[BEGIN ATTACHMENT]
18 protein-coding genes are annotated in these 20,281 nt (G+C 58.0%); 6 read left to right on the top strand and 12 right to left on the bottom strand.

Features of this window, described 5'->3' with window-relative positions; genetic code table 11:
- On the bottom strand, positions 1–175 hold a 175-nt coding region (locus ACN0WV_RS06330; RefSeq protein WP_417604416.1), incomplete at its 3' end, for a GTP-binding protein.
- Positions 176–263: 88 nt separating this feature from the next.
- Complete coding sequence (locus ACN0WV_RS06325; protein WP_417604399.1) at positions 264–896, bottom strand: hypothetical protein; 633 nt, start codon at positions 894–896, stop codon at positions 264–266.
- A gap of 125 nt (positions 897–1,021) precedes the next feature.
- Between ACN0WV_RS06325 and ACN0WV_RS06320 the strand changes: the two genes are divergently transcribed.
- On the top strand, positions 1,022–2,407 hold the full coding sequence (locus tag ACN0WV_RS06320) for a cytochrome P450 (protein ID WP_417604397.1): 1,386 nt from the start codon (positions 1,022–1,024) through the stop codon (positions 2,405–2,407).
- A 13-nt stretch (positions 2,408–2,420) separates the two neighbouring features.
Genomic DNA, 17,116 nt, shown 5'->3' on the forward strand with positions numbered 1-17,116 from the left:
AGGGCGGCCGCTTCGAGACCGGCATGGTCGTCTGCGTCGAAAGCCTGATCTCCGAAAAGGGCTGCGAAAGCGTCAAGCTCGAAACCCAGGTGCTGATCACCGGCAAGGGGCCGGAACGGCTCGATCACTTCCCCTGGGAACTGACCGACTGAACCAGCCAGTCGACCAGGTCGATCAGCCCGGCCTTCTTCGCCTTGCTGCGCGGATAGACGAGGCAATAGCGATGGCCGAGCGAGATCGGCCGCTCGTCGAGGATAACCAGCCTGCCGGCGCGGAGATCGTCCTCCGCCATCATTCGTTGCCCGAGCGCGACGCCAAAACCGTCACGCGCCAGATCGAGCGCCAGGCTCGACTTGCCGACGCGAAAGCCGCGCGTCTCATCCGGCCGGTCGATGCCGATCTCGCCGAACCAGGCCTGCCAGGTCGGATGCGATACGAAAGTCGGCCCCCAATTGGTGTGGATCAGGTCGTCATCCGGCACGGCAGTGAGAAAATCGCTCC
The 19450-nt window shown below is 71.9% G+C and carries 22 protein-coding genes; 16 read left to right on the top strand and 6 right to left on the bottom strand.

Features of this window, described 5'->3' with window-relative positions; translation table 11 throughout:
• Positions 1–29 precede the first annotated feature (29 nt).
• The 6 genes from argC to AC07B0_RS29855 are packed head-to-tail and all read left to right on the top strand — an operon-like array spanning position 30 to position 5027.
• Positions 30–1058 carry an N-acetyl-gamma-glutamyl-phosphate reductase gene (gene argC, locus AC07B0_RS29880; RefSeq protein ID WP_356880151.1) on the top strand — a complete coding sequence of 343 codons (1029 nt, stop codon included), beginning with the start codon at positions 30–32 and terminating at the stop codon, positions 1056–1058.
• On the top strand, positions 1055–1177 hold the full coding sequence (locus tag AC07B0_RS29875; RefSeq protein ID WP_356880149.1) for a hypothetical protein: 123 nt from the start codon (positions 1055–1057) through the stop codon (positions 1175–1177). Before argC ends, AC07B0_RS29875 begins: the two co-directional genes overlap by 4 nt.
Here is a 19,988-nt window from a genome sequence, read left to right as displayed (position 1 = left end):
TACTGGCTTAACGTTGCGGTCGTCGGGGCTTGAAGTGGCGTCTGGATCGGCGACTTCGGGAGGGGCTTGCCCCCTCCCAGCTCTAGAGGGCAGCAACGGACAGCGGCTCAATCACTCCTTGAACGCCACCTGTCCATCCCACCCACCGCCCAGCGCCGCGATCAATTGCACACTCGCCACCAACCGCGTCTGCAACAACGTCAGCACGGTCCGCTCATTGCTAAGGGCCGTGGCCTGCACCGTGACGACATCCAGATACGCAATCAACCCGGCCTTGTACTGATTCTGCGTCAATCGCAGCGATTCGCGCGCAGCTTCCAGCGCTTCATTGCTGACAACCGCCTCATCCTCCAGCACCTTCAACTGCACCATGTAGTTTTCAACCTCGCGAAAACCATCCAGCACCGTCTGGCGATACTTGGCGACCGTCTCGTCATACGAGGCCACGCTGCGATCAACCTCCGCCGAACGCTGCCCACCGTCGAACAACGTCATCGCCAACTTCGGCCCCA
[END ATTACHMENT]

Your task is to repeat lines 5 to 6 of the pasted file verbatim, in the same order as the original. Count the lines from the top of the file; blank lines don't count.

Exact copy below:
- Complete coding sequence (locus ACN0WV_RS06325; protein WP_417604399.1) at positions 264–896, bottom strand: hypothetical protein; 633 nt, start codon at positions 894–896, stop codon at positions 264–266.
- A gap of 125 nt (positions 897–1,021) precedes the next feature.